The Killing Fields tells the real-life story of American journalist Sydney Schanberg (played by Sam Waterson) and his experiences as the last American journalist in the Cambodian capital of Phnom Penh as American forces flee in the face of Pol Pot's brutal Khmer Rouge regime seizing power. The first half of the film is an unhinged jumble of events as we follow Schanberg and his Cambodian assistant Dith Pran (played by Haing S. Ngor) in their attempts to report on the chaos that unfurls in Phnom Penh and show the outside world the real, unsanitised face of the war in Cambodia. However, as the Khmer Rouge party prepares to march on the capital American forces and civilians flee, but Schanberg is determined to stay despite the danger and convinces Pran to stay with him. As the situation further escalates Schanberg, Pran and the other journalists still in Phnom Penh find themselves isolated in the capital and at the mercy of the brutal Khmer Rouge. They hold up in the French embassy and although arrangements are made to evacuate the foreign journalists, the Khmer Rouge demand that all Cambodian citizens be handed over to them. Schanberg and his fellow journalists attempt to doctor a fake American passport to get Pran out of the country, but it's to no avail and Sydney is forced to abandon Pran to the hands of the brutal regime.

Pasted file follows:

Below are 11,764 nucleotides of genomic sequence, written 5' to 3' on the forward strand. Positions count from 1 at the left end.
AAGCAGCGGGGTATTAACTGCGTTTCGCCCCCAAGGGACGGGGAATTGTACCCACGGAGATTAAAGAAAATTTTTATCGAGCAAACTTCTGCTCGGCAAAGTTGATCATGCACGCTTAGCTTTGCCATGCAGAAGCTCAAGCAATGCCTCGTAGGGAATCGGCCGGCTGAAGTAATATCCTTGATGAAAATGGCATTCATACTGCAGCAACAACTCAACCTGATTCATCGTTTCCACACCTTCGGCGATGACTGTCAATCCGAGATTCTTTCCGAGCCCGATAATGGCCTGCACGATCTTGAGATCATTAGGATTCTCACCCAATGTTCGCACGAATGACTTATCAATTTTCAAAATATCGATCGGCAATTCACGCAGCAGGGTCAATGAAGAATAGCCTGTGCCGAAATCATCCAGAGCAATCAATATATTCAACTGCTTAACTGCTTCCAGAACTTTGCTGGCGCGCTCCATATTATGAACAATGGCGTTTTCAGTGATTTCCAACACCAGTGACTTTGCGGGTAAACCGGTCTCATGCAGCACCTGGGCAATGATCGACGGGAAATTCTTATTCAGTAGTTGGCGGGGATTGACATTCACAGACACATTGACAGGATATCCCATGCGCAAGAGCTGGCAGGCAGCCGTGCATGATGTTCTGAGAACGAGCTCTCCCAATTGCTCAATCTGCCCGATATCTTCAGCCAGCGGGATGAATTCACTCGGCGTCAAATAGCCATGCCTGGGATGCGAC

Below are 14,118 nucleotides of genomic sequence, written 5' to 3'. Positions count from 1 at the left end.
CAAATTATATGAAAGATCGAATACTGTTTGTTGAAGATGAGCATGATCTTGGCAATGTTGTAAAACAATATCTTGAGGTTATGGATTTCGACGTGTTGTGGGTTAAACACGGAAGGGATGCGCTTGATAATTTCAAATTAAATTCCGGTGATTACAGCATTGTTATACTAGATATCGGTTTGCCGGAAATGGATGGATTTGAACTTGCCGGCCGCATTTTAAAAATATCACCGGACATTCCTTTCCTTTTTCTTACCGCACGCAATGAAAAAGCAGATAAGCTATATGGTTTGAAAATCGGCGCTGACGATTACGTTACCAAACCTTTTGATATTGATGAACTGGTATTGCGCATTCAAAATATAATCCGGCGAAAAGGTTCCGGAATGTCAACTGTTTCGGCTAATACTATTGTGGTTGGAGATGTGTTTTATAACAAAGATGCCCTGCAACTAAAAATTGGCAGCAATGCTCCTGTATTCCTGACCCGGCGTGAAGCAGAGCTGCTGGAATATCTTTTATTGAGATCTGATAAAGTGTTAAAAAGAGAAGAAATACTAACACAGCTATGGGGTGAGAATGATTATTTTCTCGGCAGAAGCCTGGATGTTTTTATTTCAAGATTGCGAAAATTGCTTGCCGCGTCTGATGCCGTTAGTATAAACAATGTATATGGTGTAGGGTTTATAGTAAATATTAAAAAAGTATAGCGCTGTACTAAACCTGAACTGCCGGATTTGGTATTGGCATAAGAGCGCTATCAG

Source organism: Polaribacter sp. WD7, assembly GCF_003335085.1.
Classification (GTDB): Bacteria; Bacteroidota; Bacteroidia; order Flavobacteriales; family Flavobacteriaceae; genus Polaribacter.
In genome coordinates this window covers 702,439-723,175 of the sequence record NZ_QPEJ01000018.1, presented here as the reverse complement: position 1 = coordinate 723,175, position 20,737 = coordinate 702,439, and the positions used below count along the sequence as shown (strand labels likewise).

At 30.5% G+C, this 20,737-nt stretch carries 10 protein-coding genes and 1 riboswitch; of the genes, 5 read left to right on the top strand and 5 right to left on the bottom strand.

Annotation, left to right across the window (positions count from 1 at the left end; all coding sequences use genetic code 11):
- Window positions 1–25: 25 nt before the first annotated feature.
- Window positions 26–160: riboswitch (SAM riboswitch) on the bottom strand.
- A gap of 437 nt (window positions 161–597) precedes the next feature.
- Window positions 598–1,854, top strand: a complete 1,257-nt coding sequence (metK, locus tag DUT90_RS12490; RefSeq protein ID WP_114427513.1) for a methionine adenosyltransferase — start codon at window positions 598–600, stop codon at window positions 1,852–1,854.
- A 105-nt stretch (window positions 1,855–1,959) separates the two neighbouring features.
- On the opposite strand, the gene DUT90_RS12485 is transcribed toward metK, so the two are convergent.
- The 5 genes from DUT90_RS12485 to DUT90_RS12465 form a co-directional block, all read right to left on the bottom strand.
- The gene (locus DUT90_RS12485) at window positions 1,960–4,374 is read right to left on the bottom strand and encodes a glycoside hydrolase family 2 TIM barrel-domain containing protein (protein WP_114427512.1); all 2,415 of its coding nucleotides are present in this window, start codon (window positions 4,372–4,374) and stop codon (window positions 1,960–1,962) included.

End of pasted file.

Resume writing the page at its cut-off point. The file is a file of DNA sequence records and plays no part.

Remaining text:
After the dizzying pace of the films first third, which is accompanied by a syth soundtrack that keeps the tension at a fever pitch at the best of times and veers too closely to awful-80's-syth territory at the worst of times, the second half of the film is a much more sombre affair as both men struggle to deal with their situations. Sydney, now back in the US, is convinced Pran is alive and sends letter after letter hoping to find some information as to his whereabouts, but is also struggling with the guilt he feels over abandoning Pran to his fate, while Pran himself is languishing under the savage rule of the Khmer Rouge. It's through his eyes and narration that we see the brutal crimes committed by Pol Pot's regime, as all traces of culture, learning and foreign influence are suppressed and eradicated, and it's through Pran's eyes which we see the titular Killing Fields that so shocked the world and where hundreds of thousands of innocent Cambodians met their deaths.
Despite the manner in which director Roland Joffé quite clearly often attempts to manipulate the viewer, tug at the heart strings, rationalise the Khmer Rouge's insanity and condemn American foreign policy in one fell swoop, the film never really feels too preachy or schmaltzy (except for the musical choice for the ending - Lennon's 'Imagine', really? Ugh) and that's largely thanks to wonderful performances from the lead actors. Waterson is brimming with indignant, righteous anger as the American journalist on a mission at the films outset, but paints a picture of a diminished, pained and guilt-ridden man by the second act. Haing S. Ngor on the other-hand provides a startling and powerful performance as Dith Pran that surely was accentuated by his own experiences in the Cambodian war where he lost his wife and child. Ngor won Best Supporting Actor for his role, and remains the only Asian man to have won the award to date. It was certainly well deserved as without Ngor's touching and emotive performance I seriously doubt that this film dealing ostensibly with the atrocities of the Cambodian war, but ultimately with themes of friendship and guilt would stand up to the test of time half as well.